• ‘to go into the temple of the Lord and burn incense’—the altar of incense was in the Holy Place, the area of the temple to which only priests could go. One of the jobs of the priests was to burn incense every morning and evening (Exodus 30: 7-8).

• ‘your prayer has been heard’—the incense symbolized the prayers of the people. As Zechariah is tending to the people’s prayers, he hears from the angel that his own prayer has been answered. My guess is that this is a prayer that Zechariah actually stopped praying a long time ago: his wife has probably been too old to have children for a while, and it would be an exceptional person who would continue to pray for a child after that. Nonetheless, God has not forgotten Zechariah’s prayer.

• ‘he will be great in the sight of the Lord’—the eventual children of the childless women I mentioned earlier all end up playing important roles in the history of God’s people: Sarah’s son Isaac is the forefather of all Jews, and the person through whom God intends to bring blessing to all of the families of the world; Rachel’s son Joseph—of Technicolor Dream Coat fame—ends up saving much of the ancient near east from famine; Hannah’s son Samuel becomes the model for all of the ancient Jewish prophets; and Samson—the lover of Delilah and the man whose great strength depended on his long hair—saves the Israelites from annihilation at the hands of their enemies. Elizabeth’s son John also has great promise on his life. He has perhaps a greater role than all of them: he is to be the herald who comes just before the long-expected return of the Lord, when he comes with the power to rescue his people from their troubles.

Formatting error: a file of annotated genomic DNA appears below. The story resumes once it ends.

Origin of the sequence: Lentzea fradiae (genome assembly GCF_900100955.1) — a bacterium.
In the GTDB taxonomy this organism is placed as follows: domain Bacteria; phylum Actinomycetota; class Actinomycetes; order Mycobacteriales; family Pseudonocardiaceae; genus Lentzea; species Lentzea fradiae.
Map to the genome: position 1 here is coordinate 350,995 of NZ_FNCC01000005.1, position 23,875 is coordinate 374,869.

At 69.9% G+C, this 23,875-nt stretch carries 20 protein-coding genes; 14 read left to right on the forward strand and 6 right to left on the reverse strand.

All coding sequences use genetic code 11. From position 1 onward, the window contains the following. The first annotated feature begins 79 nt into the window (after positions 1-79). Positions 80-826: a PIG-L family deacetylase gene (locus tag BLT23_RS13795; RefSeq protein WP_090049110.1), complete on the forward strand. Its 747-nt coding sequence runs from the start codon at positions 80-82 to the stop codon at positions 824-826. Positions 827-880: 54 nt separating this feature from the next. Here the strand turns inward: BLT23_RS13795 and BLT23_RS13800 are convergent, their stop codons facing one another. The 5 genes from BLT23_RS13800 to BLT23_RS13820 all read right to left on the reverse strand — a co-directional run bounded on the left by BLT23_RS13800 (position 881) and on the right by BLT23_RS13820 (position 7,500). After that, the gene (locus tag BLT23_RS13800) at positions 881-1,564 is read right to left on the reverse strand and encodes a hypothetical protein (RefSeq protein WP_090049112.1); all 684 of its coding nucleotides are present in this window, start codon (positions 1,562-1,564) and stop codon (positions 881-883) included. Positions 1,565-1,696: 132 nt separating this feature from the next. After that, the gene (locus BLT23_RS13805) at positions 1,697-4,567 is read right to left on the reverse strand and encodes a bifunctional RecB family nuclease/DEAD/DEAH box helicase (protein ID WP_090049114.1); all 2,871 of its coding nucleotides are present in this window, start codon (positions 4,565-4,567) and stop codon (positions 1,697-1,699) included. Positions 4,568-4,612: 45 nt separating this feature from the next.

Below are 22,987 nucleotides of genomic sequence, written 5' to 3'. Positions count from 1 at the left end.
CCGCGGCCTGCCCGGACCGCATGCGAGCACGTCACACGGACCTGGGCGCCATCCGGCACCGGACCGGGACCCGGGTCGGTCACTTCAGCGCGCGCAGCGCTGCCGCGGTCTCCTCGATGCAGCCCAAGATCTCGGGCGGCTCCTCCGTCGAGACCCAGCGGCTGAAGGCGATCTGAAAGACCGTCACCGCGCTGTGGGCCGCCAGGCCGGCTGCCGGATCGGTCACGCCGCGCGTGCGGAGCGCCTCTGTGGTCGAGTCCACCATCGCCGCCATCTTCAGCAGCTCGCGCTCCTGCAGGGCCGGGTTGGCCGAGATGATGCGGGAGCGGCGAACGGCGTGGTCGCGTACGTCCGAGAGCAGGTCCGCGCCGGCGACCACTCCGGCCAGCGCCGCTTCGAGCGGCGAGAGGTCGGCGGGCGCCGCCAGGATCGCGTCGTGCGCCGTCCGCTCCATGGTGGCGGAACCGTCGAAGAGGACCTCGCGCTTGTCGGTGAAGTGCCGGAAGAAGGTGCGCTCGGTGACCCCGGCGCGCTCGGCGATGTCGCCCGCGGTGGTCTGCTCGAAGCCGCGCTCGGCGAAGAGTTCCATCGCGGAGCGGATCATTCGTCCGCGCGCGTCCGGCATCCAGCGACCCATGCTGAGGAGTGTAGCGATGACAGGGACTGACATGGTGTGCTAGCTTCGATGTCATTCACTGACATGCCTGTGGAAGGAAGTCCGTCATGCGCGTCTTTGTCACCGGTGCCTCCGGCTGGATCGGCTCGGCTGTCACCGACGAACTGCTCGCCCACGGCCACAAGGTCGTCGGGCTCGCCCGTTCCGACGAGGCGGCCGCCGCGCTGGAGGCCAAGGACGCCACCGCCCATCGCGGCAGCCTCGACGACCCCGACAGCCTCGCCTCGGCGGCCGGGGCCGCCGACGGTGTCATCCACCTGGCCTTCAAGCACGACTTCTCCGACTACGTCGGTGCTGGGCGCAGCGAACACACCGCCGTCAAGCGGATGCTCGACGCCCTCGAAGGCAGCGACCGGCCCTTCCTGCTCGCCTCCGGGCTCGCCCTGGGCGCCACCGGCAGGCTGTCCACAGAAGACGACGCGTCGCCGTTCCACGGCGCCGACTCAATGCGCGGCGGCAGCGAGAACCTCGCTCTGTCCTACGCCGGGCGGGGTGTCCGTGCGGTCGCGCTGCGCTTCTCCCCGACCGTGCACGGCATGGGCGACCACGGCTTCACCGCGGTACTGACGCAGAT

• ‘He is never to take wine or other fermented drink’—this is just like the instructions given before Samson’s birth (Judges 13:4)